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Mon, 25 Jan 2021
The World for People who Think

Earth Changes


Researchers confirm dead zone off Texas coast since 1985

Researchers at Texas A&M University have confirmed for the first time that a "dead zone" has existed off the Texas coast for at least the past 23 years and will likely remain there, causing potential harmful effects to marine life in the area.

Steve DiMarco, associate professor in Texas A&M's College of Geosciences who has studied dead zones in the Gulf of Mexico for more than 15 years, believes the dead zone area off the Texas coast extends from the Texas-Louisiana border area to Brownsville. A dead zone occurs when there is hypoxia, or oxygen-depleted water.

Such low levels of oxygen are believed to be caused by pollution from farm fertilizers as they empty into rivers and eventually the Gulf, or by soil erosion or discharge from sewage treatment plants.

"Not all of the area from the Texas-Louisiana coast to Brownsville is a dead zone area, but very much of it is," DiMarco explains. "The Texas dead zone appears to be more patchy and not as continuous as the Louisiana dead zone to the east, but much of the region there has very low oxygen levels, some extremely low."


S.D. beekeepers concerned as die-off continues

The California winter has been a tough one on South Dakota beekeepers like Richard Adee.

Last fall he sent 155 semitrailer trucks to California loaded with hives containing bees fit and ready to pollinate the almond crop.

"We lost 40% of the hives we sent there. We sent 70,000 out and lost 28,000," said Adee, whose Adee Honey Farms in Bruce is considered the largest beekeeping operation in the nation.

"I would say overall the losses of South Dakota bees - from what I've heard - from what they started in the spring of '07 until they came out of the almonds is at least 50%. It's not good."

Now, in preparation for the honey-making season in South Dakota, he's working to get back to full strength from a mystery called colony collapse disorder.

Better Earth

Aftershock? 4.2 quake in Wells, Nevada

Earthquake Details

©Nevada Seismological Laboratory
Latest 'aftershock' map showing the original 6.0 quake which occurred on February 21, 2008 and the most recent 'aftershock'.

Bizarro Earth

Earthquake measuring 4,4 points rocks Kamchatka, no casualties

Earthquake measuring 4.4 points on the Richter scale rocked the Kamchatka Peninsula in the area of the Tilichiki and Korf settlements. There have been no casualties or destruction, Russian Emergency Situations Ministry's main department for the Kamchatka territory told Itar-Tass on Tuesday.

Cloud Lightning

Record Breaking Rain in India

Rain in March? Figures of the Indian Meteorological Department (IMD) suggest that it is extremely unusual. The state recorded 86.4 millimetres rainfall during the week ending March 26, 5,760 % more than weekly rainfall that is typical of this month.


Spain: Driest Winter on Record

Spain's government on Friday unveiled new measures to relieve the impact of the driest winter in memory, including diverting water between regions to ensure supplies to 2.5 million people in the parched southeast.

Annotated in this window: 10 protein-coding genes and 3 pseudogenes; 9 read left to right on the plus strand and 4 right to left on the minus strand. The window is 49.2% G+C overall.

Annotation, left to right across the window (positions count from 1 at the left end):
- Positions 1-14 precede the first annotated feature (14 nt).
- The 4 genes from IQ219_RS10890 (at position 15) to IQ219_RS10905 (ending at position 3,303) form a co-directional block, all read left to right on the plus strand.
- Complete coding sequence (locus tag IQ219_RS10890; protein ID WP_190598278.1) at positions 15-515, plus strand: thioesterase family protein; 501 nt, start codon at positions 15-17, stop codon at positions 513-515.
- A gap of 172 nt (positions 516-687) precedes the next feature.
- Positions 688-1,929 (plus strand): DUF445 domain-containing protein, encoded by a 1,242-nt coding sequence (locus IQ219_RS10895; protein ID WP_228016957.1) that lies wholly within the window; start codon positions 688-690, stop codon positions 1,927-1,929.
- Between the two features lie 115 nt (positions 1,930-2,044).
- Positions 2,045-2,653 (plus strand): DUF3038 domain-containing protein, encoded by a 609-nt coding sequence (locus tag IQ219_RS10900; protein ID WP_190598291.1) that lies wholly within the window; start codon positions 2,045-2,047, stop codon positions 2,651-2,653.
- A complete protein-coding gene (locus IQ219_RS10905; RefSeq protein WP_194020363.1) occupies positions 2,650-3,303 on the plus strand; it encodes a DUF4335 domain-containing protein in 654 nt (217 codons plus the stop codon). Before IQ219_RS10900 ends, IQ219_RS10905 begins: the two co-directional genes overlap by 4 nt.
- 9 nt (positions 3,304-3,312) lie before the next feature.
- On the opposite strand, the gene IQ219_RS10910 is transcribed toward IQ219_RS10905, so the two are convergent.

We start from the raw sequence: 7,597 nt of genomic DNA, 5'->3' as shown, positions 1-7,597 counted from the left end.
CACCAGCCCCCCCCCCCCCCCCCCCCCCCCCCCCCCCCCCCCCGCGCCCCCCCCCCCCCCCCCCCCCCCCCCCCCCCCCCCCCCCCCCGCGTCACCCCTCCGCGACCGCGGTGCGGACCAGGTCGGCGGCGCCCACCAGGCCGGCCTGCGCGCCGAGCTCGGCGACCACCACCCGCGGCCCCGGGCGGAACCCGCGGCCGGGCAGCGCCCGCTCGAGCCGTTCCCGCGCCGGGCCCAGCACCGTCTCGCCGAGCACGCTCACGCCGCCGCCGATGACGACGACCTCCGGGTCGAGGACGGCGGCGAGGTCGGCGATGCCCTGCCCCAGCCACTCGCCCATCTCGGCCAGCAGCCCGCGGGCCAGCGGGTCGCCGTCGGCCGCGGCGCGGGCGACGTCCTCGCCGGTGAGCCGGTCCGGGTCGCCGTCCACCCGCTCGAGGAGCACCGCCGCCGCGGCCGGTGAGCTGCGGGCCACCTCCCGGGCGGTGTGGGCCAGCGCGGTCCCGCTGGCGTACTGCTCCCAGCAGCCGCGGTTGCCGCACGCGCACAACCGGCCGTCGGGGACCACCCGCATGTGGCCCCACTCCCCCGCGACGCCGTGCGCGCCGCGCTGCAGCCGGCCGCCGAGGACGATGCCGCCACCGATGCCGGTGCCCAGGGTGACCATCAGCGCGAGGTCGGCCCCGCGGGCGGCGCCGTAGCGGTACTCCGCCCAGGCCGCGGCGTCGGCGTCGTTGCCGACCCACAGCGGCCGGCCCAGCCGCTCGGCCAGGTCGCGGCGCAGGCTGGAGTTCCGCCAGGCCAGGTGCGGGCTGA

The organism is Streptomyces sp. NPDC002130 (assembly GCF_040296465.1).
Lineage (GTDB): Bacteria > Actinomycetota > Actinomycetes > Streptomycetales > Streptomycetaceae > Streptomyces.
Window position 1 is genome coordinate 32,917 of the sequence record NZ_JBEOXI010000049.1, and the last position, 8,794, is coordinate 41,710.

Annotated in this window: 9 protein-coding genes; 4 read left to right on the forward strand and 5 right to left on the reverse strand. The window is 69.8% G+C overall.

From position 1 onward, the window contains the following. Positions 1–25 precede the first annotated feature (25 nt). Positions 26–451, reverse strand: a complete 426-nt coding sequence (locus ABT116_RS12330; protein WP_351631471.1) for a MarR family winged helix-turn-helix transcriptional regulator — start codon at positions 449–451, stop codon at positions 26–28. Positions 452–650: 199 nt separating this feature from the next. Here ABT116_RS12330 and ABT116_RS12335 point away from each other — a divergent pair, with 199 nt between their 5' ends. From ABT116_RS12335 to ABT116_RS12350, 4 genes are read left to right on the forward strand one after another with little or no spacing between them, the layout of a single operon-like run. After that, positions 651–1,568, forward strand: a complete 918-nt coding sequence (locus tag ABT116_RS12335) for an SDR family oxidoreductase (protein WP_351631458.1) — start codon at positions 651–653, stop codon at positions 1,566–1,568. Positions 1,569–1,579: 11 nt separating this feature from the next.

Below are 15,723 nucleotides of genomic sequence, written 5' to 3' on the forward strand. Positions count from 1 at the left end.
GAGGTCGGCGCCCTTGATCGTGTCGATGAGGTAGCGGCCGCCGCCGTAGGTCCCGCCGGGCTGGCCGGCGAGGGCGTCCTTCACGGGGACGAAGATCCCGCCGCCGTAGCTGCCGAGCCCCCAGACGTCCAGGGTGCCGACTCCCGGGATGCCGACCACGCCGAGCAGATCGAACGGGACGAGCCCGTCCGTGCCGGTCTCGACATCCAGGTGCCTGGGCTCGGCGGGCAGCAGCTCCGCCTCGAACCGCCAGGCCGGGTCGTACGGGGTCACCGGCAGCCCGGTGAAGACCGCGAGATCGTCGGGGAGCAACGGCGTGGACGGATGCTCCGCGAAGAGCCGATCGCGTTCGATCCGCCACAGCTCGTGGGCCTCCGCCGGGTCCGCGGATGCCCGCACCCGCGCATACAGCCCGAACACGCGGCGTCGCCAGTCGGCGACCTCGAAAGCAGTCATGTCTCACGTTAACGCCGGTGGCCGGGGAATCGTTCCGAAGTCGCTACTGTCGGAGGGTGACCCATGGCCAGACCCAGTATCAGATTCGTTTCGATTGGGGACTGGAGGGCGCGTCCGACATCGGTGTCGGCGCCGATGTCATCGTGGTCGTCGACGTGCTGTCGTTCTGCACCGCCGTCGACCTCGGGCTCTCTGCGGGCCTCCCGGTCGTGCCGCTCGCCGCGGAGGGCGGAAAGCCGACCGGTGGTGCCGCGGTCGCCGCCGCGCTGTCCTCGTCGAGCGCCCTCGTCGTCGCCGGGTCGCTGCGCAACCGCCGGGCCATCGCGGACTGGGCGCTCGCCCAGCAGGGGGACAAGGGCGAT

Bizarro Earth

New Zealand volcano erupting - under water

Monowai volcano

You wouldn't know it but a large volcano eruption is taking place in New Zealand. It's not visible because Monowai is completely underwater - north of the Kermadec Islands, and is about 1500 metres deep.

Bizarro Earth

Russia: Volcano Karymsky Erupts on Kamchatka

The volcano is belching steam and ash 7 kilometers high. Rock falls were seen on the slopes.

Another volcano - Karymsky located 140 km north from the city of Petropavlovsk-Kamchatsky - started eruption on Kamchatka. For one day seismologists have detected nearly 100 separate shocks.

Bizarro Earth

American West Heating Nearly Twice As Fast As Rest Of World, New Analysis Shows

The American West is heating up more rapidly than the rest of the world, according to a new analysis of the most recent federal government temperature figures. The news is especially bad for some of the nation's fastest growing cities, which receive water from the drought-stricken Colorado River. The average temperature rise in the Southwest's largest river basin was more than double the average global increase, likely spelling even more parched conditions.

Colorado River, Utah
©iStockphoto/Eric Foltz
Colorado River, Utah. The West's most pronounced temperature increase is in the Colorado River basin, which has warmed more than twice as much as the global average, with effects that put at risk a major water supply.

Arrow Down

Austrian glaciers shrink the most in five years

Austria's glaciers retreated more than 22 metres (24 yards) on average last year, in the biggest shrinking for five years, the country's Alpine Club said Saturday.

"All glaciers experienced melting and retreated... an average of 22.2 metres" in the 2006-2007 period, the Alpine Club said, citing measurements of 93 glaciers by its specialists who blamed milder than normal temperatures.

The record was on the Weisssee Ferner glacier in the Oetztal range of southwest Austria, which shrank 96.5 metres, while two more glaciers in the south retreated by 87 and 84 metres respectively.